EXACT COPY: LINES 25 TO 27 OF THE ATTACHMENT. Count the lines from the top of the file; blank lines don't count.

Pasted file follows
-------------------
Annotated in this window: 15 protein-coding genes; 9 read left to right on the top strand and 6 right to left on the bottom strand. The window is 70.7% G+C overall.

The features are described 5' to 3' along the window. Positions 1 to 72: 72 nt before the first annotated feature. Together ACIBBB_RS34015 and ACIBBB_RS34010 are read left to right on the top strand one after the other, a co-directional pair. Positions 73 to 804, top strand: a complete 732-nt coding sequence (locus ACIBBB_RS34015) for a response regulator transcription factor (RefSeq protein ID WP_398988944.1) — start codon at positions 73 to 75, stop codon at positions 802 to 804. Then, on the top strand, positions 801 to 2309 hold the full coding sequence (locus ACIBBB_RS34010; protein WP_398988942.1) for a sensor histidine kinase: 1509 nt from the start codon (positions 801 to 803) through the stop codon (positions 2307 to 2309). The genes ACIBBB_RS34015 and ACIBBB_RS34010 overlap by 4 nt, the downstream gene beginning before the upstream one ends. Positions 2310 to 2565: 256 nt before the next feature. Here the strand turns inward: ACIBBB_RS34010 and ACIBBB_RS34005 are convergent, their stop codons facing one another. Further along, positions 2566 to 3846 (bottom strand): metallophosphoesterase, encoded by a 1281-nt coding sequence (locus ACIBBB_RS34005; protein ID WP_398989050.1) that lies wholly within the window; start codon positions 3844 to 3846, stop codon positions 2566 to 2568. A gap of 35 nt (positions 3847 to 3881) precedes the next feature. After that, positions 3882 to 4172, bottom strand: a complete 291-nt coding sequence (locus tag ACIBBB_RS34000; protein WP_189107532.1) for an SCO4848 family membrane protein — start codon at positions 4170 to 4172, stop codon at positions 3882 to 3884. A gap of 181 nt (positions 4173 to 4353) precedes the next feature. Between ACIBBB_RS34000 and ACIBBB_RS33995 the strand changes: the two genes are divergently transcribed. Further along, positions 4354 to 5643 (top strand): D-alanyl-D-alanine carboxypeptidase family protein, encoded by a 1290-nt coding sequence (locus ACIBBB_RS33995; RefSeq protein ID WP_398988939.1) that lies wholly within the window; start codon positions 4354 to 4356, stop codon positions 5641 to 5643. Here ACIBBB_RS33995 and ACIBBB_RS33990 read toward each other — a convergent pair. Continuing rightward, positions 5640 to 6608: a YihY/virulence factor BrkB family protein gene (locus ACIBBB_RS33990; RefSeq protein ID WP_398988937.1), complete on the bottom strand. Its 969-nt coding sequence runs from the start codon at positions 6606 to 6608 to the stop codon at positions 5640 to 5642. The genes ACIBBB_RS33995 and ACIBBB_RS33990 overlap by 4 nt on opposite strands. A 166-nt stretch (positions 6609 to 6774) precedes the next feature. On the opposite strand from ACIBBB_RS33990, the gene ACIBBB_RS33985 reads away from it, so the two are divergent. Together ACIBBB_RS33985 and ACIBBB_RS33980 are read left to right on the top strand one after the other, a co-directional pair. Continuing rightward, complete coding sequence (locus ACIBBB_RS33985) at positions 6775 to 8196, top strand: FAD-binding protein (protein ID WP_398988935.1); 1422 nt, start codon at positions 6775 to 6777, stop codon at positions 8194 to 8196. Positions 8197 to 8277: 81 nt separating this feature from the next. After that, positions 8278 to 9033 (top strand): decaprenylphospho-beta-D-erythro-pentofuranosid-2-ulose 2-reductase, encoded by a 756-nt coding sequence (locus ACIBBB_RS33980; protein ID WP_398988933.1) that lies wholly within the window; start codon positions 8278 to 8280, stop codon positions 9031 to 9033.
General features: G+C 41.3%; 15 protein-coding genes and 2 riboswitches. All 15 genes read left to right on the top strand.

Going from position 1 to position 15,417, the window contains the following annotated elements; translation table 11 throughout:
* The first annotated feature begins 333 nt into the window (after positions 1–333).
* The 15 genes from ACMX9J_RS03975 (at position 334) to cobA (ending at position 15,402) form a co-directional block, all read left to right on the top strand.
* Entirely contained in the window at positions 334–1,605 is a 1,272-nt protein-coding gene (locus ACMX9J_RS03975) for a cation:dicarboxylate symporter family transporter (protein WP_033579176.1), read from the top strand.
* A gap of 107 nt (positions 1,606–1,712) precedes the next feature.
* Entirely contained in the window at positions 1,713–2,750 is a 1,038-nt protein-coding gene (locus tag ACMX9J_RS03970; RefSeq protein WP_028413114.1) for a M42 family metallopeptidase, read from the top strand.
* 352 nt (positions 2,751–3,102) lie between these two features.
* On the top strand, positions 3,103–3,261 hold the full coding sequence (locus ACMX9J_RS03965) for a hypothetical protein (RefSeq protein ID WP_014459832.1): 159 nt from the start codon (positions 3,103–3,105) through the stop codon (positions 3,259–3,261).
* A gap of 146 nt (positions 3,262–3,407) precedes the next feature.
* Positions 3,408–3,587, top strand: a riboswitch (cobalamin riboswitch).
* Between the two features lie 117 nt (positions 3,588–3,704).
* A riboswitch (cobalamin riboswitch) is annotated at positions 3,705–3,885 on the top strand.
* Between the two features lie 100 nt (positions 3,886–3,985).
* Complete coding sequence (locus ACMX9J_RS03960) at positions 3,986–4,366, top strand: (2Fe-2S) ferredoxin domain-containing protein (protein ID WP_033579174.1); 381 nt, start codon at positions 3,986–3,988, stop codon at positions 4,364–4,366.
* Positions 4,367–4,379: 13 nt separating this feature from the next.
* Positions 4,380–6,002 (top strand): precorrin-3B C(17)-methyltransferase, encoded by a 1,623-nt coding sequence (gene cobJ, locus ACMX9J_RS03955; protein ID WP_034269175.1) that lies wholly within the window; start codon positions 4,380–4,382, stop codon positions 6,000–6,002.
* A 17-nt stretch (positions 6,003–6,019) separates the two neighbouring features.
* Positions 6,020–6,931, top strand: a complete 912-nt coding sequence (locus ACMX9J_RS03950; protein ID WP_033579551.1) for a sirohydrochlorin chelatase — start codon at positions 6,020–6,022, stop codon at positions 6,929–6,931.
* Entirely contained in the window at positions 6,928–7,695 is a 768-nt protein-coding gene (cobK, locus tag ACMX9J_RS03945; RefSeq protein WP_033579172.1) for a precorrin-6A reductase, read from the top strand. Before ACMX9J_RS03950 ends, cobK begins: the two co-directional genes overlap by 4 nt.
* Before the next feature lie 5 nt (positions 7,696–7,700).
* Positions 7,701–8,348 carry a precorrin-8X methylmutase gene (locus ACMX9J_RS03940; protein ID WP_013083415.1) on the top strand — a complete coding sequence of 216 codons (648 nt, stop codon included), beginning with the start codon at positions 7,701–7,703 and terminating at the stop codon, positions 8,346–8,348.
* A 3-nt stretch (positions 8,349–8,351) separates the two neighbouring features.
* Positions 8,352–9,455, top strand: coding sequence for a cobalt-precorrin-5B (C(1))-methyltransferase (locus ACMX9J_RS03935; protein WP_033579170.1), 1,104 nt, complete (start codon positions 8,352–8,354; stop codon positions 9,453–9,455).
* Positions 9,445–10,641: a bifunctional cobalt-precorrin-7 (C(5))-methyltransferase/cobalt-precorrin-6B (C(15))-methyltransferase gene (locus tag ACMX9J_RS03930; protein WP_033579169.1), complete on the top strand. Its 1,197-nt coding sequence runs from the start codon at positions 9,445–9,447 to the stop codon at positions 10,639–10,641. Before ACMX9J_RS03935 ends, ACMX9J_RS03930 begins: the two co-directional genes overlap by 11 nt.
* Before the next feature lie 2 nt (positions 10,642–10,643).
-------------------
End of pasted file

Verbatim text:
* A 3-nt stretch (positions 8,349–8,351) separates the two neighbouring features.
* Positions 8,352–9,455, top strand: coding sequence for a cobalt-precorrin-5B (C(1))-methyltransferase (locus ACMX9J_RS03935; protein WP_033579170.1), 1,104 nt, complete (start codon positions 8,352–8,354; stop codon positions 9,453–9,455).
* Positions 9,445–10,641: a bifunctional cobalt-precorrin-7 (C(5))-methyltransferase/cobalt-precorrin-6B (C(15))-methyltransferase gene (locus tag ACMX9J_RS03930; protein WP_033579169.1), complete on the top strand. Its 1,197-nt coding sequence runs from the start codon at positions 9,445–9,447 to the stop codon at positions 10,639–10,641. Before ACMX9J_RS03935 ends, ACMX9J_RS03930 begins: the two co-directional genes overlap by 11 nt.